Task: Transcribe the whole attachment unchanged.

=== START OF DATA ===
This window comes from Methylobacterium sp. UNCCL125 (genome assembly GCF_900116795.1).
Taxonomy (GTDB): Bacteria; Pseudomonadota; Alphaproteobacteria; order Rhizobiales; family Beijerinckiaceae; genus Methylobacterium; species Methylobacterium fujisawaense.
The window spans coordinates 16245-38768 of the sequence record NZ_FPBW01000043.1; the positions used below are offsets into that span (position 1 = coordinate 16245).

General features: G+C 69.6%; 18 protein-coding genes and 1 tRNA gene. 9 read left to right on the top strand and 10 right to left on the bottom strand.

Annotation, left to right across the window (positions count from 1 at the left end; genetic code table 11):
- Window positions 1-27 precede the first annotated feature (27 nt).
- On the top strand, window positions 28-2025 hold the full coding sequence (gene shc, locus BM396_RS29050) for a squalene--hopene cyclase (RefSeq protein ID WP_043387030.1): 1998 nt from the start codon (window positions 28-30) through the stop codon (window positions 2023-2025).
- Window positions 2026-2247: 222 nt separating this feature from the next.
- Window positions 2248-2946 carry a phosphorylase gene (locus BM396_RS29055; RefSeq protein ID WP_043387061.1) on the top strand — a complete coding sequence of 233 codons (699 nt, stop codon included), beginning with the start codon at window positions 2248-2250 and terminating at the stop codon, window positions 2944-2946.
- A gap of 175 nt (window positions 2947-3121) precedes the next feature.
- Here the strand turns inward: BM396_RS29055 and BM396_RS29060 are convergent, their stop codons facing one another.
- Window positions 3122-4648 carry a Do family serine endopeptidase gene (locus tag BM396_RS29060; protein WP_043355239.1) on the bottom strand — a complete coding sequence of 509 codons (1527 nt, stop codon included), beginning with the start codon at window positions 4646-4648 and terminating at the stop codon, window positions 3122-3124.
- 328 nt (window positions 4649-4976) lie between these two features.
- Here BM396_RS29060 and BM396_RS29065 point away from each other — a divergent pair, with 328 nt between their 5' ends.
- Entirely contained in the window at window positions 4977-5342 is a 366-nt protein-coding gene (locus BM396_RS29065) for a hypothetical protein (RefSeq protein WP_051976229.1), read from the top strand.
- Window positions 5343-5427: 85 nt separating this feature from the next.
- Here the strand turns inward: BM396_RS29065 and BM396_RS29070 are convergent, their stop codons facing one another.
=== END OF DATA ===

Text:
This window comes from Methylobacterium sp. UNCCL125 (genome assembly GCF_900116795.1).
Taxonomy (GTDB): Bacteria; Pseudomonadota; Alphaproteobacteria; order Rhizobiales; family Beijerinckiaceae; genus Methylobacterium; species Methylobacterium fujisawaense.
The window spans coordinates 16245-38768 of the sequence record NZ_FPBW01000043.1; the positions used below are offsets into that span (position 1 = coordinate 16245).

General features: G+C 69.6%; 18 protein-coding genes and 1 tRNA gene. 9 read left to right on the top strand and 10 right to left on the bottom strand.

Annotation, left to right across the window (positions count from 1 at the left end; genetic code table 11):
- Window positions 1-27 precede the first annotated feature (27 nt).
- On the top strand, window positions 28-2025 hold the full coding sequence (gene shc, locus BM396_RS29050) for a squalene--hopene cyclase (RefSeq protein ID WP_043387030.1): 1998 nt from the start codon (window positions 28-30) through the stop codon (window positions 2023-2025).
- Window positions 2026-2247: 222 nt separating this feature from the next.
- Window positions 2248-2946 carry a phosphorylase gene (locus BM396_RS29055; RefSeq protein ID WP_043387061.1) on the top strand — a complete coding sequence of 233 codons (699 nt, stop codon included), beginning with the start codon at window positions 2248-2250 and terminating at the stop codon, window positions 2944-2946.
- A gap of 175 nt (window positions 2947-3121) precedes the next feature.
- Here the strand turns inward: BM396_RS29055 and BM396_RS29060 are convergent, their stop codons facing one another.
- Window positions 3122-4648 carry a Do family serine endopeptidase gene (locus tag BM396_RS29060; protein WP_043355239.1) on the bottom strand — a complete coding sequence of 509 codons (1527 nt, stop codon included), beginning with the start codon at window positions 4646-4648 and terminating at the stop codon, window positions 3122-3124.
- 328 nt (window positions 4649-4976) lie between these two features.
- Here BM396_RS29060 and BM396_RS29065 point away from each other — a divergent pair, with 328 nt between their 5' ends.
- Entirely contained in the window at window positions 4977-5342 is a 366-nt protein-coding gene (locus BM396_RS29065) for a hypothetical protein (RefSeq protein WP_051976229.1), read from the top strand.
- Window positions 5343-5427: 85 nt separating this feature from the next.
- Here the strand turns inward: BM396_RS29065 and BM396_RS29070 are convergent, their stop codons facing one another.